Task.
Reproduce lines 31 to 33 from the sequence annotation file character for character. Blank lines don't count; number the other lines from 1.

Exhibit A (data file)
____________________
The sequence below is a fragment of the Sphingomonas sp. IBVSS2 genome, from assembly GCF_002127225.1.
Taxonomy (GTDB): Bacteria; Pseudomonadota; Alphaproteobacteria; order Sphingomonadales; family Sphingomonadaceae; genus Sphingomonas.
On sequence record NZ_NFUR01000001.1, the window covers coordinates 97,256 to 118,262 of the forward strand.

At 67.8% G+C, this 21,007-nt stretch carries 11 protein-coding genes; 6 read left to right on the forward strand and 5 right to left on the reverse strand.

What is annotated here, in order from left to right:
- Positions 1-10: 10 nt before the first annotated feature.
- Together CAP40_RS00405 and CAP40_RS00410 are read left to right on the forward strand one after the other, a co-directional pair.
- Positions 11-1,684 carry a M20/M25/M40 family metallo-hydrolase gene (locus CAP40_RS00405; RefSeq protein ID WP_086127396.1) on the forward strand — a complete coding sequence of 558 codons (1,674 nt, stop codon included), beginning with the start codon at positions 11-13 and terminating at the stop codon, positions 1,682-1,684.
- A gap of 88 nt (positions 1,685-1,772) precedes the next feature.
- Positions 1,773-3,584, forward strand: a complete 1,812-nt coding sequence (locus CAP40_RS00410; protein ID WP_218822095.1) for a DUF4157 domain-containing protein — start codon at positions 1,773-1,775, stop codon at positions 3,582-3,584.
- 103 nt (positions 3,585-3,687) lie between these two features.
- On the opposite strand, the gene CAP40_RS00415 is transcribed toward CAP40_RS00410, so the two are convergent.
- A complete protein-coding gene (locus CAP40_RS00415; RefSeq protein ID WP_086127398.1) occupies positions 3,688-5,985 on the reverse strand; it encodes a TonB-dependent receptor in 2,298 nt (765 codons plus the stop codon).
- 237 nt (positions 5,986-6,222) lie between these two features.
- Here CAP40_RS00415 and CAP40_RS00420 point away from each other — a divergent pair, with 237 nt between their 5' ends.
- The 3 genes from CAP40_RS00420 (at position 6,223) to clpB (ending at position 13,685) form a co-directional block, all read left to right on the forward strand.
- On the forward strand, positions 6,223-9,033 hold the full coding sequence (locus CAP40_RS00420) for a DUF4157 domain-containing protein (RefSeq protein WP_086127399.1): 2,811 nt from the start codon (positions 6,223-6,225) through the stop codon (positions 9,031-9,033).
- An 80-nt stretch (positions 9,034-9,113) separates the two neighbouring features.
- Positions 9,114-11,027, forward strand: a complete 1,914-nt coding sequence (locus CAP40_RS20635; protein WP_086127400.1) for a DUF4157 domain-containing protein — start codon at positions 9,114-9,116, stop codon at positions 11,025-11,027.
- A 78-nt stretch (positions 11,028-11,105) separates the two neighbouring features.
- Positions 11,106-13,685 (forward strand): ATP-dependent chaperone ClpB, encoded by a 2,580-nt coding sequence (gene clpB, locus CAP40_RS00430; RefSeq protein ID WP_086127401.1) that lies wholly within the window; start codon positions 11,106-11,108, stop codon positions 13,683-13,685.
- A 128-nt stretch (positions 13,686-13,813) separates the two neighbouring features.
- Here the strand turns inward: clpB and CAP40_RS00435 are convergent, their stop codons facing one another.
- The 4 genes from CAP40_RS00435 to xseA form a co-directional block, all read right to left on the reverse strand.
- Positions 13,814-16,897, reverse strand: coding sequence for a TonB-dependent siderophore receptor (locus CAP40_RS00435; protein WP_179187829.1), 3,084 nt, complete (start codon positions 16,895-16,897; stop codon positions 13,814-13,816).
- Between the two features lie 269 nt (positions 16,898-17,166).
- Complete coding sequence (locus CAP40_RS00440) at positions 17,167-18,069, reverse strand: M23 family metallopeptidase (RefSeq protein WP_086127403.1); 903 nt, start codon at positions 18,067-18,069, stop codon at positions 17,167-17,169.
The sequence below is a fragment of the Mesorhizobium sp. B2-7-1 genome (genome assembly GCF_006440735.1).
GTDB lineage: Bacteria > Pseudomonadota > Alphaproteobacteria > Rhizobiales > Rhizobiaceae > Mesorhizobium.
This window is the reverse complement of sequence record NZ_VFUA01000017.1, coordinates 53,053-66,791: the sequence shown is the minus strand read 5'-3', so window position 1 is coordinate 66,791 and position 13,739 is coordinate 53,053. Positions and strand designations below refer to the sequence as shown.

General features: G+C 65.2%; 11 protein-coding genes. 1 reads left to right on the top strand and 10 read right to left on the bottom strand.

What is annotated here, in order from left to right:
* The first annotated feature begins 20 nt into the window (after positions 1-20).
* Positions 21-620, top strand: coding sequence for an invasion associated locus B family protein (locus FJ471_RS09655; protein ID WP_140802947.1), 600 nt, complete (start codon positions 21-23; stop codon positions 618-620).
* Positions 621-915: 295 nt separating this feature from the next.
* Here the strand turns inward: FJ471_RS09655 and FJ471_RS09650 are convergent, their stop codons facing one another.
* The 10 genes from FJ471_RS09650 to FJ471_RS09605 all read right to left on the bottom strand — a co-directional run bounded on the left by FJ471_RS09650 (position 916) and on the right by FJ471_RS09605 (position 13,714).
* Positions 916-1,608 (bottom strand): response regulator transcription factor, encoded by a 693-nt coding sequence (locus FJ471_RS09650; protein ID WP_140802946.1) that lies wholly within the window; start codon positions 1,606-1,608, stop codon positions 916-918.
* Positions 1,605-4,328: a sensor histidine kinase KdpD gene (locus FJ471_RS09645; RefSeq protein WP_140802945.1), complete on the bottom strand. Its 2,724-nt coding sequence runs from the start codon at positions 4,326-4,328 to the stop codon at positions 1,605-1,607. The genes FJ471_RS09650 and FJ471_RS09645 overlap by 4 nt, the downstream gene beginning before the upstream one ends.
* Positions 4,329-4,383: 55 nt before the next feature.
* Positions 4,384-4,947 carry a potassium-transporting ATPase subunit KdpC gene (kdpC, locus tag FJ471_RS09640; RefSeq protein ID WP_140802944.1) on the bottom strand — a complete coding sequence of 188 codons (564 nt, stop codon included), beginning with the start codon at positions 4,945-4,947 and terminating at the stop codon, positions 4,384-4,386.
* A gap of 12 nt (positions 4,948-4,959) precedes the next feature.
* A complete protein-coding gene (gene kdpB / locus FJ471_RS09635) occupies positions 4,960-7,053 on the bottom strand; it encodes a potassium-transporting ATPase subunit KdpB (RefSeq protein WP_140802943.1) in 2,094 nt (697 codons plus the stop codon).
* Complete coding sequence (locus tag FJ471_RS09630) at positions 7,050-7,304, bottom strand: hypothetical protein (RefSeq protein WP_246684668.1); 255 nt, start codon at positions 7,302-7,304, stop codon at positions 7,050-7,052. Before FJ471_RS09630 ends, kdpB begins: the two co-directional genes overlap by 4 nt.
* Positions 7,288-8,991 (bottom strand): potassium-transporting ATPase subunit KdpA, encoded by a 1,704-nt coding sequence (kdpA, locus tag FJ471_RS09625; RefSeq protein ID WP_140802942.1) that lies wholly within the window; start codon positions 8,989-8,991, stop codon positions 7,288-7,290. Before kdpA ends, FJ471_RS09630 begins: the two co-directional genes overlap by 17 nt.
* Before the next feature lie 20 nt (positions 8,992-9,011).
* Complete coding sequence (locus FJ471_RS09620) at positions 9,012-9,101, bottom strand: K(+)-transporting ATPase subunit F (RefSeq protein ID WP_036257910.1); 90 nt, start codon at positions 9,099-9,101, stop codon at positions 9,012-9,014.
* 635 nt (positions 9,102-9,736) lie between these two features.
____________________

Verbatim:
General features: G+C 65.2%; 11 protein-coding genes. 1 reads left to right on the top strand and 10 read right to left on the bottom strand.

What is annotated here, in order from left to right:
* The first annotated feature begins 20 nt into the window (after positions 1-20).